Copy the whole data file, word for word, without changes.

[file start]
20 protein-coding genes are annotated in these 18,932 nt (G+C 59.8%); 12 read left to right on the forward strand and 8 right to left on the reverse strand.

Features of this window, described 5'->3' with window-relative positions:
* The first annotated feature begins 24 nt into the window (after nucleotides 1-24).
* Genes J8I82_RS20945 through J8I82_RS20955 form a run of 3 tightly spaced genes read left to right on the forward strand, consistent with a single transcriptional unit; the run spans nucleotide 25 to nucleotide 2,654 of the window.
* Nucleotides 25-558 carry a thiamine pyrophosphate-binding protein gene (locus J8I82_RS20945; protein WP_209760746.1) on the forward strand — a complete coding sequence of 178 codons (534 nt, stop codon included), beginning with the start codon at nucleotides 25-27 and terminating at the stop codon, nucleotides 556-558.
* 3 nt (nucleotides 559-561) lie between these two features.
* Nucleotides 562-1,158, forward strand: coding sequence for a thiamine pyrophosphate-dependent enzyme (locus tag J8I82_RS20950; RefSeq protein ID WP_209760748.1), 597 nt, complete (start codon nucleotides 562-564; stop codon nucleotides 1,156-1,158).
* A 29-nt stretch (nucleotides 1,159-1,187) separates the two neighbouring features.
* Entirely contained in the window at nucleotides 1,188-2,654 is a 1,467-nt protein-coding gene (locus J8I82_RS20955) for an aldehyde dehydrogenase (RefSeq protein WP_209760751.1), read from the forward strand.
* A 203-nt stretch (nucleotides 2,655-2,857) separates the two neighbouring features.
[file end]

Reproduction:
20 protein-coding genes are annotated in these 18,932 nt (G+C 59.8%); 12 read left to right on the forward strand and 8 right to left on the reverse strand.

Features of this window, described 5'->3' with window-relative positions:
* The first annotated feature begins 24 nt into the window (after nucleotides 1-24).
* Genes J8I82_RS20945 through J8I82_RS20955 form a run of 3 tightly spaced genes read left to right on the forward strand, consistent with a single transcriptional unit; the run spans nucleotide 25 to nucleotide 2,654 of the window.
* Nucleotides 25-558 carry a thiamine pyrophosphate-binding protein gene (locus J8I82_RS20945; protein WP_209760746.1) on the forward strand — a complete coding sequence of 178 codons (534 nt, stop codon included), beginning with the start codon at nucleotides 25-27 and terminating at the stop codon, nucleotides 556-558.
* 3 nt (nucleotides 559-561) lie between these two features.
* Nucleotides 562-1,158, forward strand: coding sequence for a thiamine pyrophosphate-dependent enzyme (locus tag J8I82_RS20950; RefSeq protein ID WP_209760748.1), 597 nt, complete (start codon nucleotides 562-564; stop codon nucleotides 1,156-1,158).
* A 29-nt stretch (nucleotides 1,159-1,187) separates the two neighbouring features.
* Entirely contained in the window at nucleotides 1,188-2,654 is a 1,467-nt protein-coding gene (locus J8I82_RS20955) for an aldehyde dehydrogenase (RefSeq protein WP_209760751.1), read from the forward strand.
* A 203-nt stretch (nucleotides 2,655-2,857) separates the two neighbouring features.